Langdon, A., Botvinick, M., Nakahara, H., Tanaka, K., Matsumoto, M., & Kanai, R. (2022). Meta-learning, social cognition and consciousness in brains and machines. Neural Networks, 145, 80-89. PDF: Meta-learning, social cognition and consciousness in brains and machines
The intersection between neuroscience and artificial intelligence (AI) research has created synergistic effects in both fields. While neuroscientific discoveries have inspired the development of AI architectures, new ideas and algorithms from AI research have produced new ways to study brain mechanisms. A well-known example is the case of reinforcement learning (RL), which has stimulated neuroscience research on how animals learn to adjust their behavior to maximize reward. In this review article, we cover recent collaborative work between the two fields in the context of meta-learning and its extension to social cognition and consciousness. Meta-learning refers to the ability to learn how to learn, such as learning to adjust hyperparameters of existing learning algorithms and how to use existing models and knowledge to efficiently solve new tasks. This meta-learning capability is important for making existing AI systems more adaptive and flexible to efficiently solve new tasks. Since this is one of the areas where there is a gap between human performance and current AI systems, successful collaboration should produce new ideas and progress. Starting from the role of RL algorithms in driving neuroscience, we discuss recent developments in deep RL applied to modeling prefrontal cortex functions. Even from a broader perspective, we discuss the similarities and differences between social cognition and meta-learning, and finally conclude with speculations on the potential links between intelligence as endowed by model-based RL and consciousness. For future work we highlight data efficiency, autonomy and intrinsic motivation as key research areas for advancing both fields.


Niv, ., Hitchcock, ., Berwian, I., & Schoen, . (2021). Toward Precision Cognitive Behavioral Therapy via Reinforcement Learning Theory (Ch. 12). In LM Williams and LM Hacks (Eds). Precision Psychiatry. American Psychiatric Association. Publisher’s Version: Toward Precision Cognitive Behavioral Therapy via Reinforcement Learning Theory (Ch. 12)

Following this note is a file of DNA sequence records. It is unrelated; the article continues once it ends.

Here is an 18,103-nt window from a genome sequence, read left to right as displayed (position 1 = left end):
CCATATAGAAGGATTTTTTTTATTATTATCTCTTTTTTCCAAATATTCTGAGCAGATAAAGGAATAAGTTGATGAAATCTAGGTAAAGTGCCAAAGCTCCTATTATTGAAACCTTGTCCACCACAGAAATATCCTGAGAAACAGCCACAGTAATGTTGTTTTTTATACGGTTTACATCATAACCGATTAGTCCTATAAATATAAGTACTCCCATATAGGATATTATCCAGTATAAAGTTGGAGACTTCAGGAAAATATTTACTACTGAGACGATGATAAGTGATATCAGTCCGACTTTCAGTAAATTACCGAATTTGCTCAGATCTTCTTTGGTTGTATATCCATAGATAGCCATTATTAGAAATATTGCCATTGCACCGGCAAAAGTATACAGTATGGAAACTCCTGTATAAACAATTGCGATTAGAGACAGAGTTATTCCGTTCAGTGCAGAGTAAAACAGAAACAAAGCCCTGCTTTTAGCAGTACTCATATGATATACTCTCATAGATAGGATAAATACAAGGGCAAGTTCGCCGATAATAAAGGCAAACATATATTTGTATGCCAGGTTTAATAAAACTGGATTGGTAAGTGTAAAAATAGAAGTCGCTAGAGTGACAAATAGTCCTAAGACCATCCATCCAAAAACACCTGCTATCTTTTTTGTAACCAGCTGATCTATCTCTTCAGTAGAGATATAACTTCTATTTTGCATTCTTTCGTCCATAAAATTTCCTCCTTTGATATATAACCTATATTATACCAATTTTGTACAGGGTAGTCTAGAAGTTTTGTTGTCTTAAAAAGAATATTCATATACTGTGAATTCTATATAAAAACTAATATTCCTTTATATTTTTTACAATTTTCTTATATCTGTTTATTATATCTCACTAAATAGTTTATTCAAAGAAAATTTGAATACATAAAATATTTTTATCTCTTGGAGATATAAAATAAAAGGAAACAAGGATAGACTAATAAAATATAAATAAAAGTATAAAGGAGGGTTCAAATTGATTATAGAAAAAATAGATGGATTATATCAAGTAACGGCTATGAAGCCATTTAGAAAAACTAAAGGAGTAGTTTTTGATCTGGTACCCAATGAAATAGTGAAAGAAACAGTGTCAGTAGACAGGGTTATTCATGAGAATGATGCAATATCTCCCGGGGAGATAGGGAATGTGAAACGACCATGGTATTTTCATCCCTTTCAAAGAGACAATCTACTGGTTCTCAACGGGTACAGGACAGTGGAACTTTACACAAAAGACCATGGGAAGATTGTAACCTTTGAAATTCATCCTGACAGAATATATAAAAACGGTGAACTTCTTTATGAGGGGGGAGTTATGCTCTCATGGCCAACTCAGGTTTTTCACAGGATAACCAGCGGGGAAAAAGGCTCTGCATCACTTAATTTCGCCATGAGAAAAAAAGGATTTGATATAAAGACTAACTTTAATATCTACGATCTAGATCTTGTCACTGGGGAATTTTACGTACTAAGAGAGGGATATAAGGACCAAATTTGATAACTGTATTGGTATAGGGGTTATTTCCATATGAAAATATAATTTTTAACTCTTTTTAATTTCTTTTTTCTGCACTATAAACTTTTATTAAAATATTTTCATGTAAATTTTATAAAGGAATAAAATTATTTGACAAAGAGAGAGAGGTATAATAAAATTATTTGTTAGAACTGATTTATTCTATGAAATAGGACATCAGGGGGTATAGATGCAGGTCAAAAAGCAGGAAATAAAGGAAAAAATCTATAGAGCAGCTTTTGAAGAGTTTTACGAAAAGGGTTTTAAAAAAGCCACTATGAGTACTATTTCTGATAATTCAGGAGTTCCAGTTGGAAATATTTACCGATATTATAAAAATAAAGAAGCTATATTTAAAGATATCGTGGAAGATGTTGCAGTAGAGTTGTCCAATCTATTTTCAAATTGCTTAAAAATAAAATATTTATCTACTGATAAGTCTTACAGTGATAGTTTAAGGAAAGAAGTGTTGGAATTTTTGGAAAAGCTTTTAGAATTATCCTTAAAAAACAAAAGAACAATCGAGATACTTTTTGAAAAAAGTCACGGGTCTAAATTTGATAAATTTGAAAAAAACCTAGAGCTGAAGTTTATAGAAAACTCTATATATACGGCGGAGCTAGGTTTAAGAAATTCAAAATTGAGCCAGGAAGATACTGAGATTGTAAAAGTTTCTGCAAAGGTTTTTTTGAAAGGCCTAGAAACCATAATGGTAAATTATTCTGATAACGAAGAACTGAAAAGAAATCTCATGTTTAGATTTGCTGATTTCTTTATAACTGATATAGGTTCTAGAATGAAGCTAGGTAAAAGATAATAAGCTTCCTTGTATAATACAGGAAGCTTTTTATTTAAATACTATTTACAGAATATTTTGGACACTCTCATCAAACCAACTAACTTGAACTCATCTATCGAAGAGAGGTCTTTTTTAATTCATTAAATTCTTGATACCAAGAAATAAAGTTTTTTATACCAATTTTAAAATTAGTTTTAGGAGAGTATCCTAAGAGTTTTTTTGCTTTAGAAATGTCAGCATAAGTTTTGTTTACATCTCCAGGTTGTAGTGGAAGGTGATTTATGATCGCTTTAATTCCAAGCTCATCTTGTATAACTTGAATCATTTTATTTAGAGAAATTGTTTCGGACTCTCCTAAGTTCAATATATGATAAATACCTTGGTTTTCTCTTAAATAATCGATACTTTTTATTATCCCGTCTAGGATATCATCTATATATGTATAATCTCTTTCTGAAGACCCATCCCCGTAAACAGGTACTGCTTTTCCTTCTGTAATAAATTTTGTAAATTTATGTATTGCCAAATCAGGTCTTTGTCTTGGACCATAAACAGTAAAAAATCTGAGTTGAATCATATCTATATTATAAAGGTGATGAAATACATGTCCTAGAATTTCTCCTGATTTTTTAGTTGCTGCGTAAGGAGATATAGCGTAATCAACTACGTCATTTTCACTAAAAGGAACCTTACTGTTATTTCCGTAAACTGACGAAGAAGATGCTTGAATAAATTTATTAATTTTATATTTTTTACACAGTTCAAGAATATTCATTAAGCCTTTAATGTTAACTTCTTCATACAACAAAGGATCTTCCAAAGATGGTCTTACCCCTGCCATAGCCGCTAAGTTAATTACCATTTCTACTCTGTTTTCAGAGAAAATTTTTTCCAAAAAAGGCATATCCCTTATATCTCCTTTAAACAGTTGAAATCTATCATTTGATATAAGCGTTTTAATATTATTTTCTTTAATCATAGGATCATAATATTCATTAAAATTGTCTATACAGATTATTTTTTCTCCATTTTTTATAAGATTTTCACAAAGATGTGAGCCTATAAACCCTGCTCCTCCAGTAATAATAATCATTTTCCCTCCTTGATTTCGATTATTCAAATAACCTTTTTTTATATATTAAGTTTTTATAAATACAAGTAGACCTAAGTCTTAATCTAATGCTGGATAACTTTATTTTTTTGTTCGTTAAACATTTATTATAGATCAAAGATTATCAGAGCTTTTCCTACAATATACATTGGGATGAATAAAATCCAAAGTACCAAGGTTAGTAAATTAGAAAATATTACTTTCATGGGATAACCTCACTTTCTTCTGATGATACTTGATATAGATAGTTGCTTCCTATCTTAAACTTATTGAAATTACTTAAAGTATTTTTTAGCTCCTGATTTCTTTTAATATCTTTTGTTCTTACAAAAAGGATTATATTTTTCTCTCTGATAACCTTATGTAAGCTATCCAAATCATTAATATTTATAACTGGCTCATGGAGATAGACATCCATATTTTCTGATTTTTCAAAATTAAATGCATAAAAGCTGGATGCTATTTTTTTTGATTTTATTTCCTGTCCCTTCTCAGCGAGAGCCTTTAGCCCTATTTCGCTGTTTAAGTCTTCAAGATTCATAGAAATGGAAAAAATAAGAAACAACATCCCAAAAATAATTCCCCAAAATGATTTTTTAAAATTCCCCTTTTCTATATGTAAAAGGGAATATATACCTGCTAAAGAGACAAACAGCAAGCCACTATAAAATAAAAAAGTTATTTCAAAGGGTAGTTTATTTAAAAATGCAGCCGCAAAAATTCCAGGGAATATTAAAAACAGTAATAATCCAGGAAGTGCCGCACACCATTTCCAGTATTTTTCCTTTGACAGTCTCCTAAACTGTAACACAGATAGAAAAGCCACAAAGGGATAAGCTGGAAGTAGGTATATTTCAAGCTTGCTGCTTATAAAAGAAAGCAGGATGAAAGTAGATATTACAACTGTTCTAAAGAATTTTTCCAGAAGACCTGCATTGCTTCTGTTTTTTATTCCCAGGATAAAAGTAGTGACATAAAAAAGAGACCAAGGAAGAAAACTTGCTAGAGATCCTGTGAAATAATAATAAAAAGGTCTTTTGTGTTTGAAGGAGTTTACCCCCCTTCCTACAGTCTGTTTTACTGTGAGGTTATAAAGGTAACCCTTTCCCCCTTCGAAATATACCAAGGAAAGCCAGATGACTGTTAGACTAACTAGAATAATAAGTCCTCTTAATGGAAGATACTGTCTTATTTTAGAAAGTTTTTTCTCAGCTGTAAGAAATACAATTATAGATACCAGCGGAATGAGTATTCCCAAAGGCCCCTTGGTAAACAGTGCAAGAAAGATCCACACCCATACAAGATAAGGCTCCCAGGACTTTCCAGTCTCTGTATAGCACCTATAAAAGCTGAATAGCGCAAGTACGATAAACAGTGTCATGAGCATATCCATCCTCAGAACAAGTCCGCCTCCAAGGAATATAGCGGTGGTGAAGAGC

The demonstration that human decision-making can systematically violate the laws of rationality has had a wide impact on behavioural sciences. In this study, we use a pupillary index to adjudicate between two existing hypotheses about how irrational biases emerge: the hypothesis that biases result from fast, effortless processing and the hypothesis that biases result from more extensive integration. While effortless processing is associated with smaller pupillary responses, more extensive integration is associated with larger pupillary responses. Thus, we tested the relationship between pupil response and choice behaviour on six different foundational decision-making tasks that are classically used to demonstrate irrational biases. Participants demonstrated the expected systematic biases and their pupillary measurements satisfied pre-specified quality checks. Planned analyses returned inconclusive results, but exploratory examination of the data revealed an association between high pupillary responses and biased decisions. The findings provide preliminary support for the hypothesis that biases arise from gradual information integration.